Journalism or artistry? - Hajrah Mumtaz - Monday, February 07, 2011

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REMEMBER the Khabarnama at nine that used to be the main source of electronic news in Pakistan? It’s hard to believe now that it was barely a little over a decade ago.

In an astonishingly short period of time, journalism in Pakistan has gone from being the world of the lean and the deadpan to that of the glitterati.

The hacks of the old days got along with salaries that were less than the lunch expense accounts of today’s journalism stars. They worked hours that prevented them from socialising with anyone other than their colleagues, chased stories that they meticulously but baldly reported in full detail: name, age, resident of, and so on.

How different that is from the current climate, when practically every bright young thing wants a career in the media. And yet, go to any gathering of an older generation of journalists and you hear many a hack — a term they use with pride to describe themselves — sigh that ‘journalism is no longer what it used to be’.

The young ‘uns often find themselves struggling to understand this nostalgia: why, given that today’s media landscape in Pakistan is more outspoken and more exciting than ever before?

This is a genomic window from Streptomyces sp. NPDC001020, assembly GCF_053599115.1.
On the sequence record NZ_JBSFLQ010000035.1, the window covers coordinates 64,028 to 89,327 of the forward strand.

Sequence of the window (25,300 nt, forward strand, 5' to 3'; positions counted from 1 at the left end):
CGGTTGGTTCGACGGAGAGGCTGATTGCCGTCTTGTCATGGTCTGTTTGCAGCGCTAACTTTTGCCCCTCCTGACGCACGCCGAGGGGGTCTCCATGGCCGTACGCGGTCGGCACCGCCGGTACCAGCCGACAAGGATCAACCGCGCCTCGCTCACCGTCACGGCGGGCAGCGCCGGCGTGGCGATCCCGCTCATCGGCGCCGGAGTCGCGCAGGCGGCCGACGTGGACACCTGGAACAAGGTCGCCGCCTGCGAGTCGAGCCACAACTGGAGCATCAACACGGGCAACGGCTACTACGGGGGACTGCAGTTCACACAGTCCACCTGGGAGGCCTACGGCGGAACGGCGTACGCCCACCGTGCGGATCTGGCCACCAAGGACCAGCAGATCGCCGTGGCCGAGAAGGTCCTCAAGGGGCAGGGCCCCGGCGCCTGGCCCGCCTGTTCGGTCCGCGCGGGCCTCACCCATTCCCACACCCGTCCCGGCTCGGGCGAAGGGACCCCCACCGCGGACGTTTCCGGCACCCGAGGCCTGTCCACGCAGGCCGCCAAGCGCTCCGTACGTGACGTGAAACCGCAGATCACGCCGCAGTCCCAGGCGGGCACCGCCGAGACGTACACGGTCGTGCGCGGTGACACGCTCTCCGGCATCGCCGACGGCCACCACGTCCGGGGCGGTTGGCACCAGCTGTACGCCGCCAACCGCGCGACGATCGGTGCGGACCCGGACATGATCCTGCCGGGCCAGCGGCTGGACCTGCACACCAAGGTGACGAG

Sure, tendencies have been evident towards sensationalism and rumour-mongering, but on the other hand, very little is beyond the scope of today’s journalists, unafraid as they are of any topic. Newspaper language is today far more lively and evocative than the deadpan reports of yesteryear, and television — well, we all know how exciting televised news in Pakistan is.

I found the answer in a book called Secrets of the Press, in a 1999 essay ‘Dumbing up’ by British writer and broadcaster Peregrine Worsthorne, who retired from journalism as the editor of the Sunday Telegraph.

He starts the essay talking about when he joined the profession, shortly after the Second World War. For the entire two years of that first job, he wasn’t allowed to write a single line, and was instead expected to content himself with subbing the writing of others, correcting grammar, fact-checking, etc.

For an aspiring writer such as himself, this was frustrating in the extreme. He likens it to expecting a future virtuoso pianist to concern himself with misprints in the concert’s programme.

This essay was written at the end of his career, however, and after decades of experience here is how he put the difference between then and now: “The most important qualification for being a journalist when I began 50 years ago was not an ability to write. That was even a disadvantage or a liability, since literary facility could so easily tempt a journalist into embroidering the tale which needed, above all else, to be told plainly and unvarnished.”

Worsthorne writes that in that age, raking up muck was considered unworthy of a quality press, for “an adversarial stance, while being the easiest to take, might not always be the right one”.

By the end of the century, the UK press was very different and as Worsthorne concedes, newspapers across the board have become more well-written, sophisticated and lively, as well as more adversarial.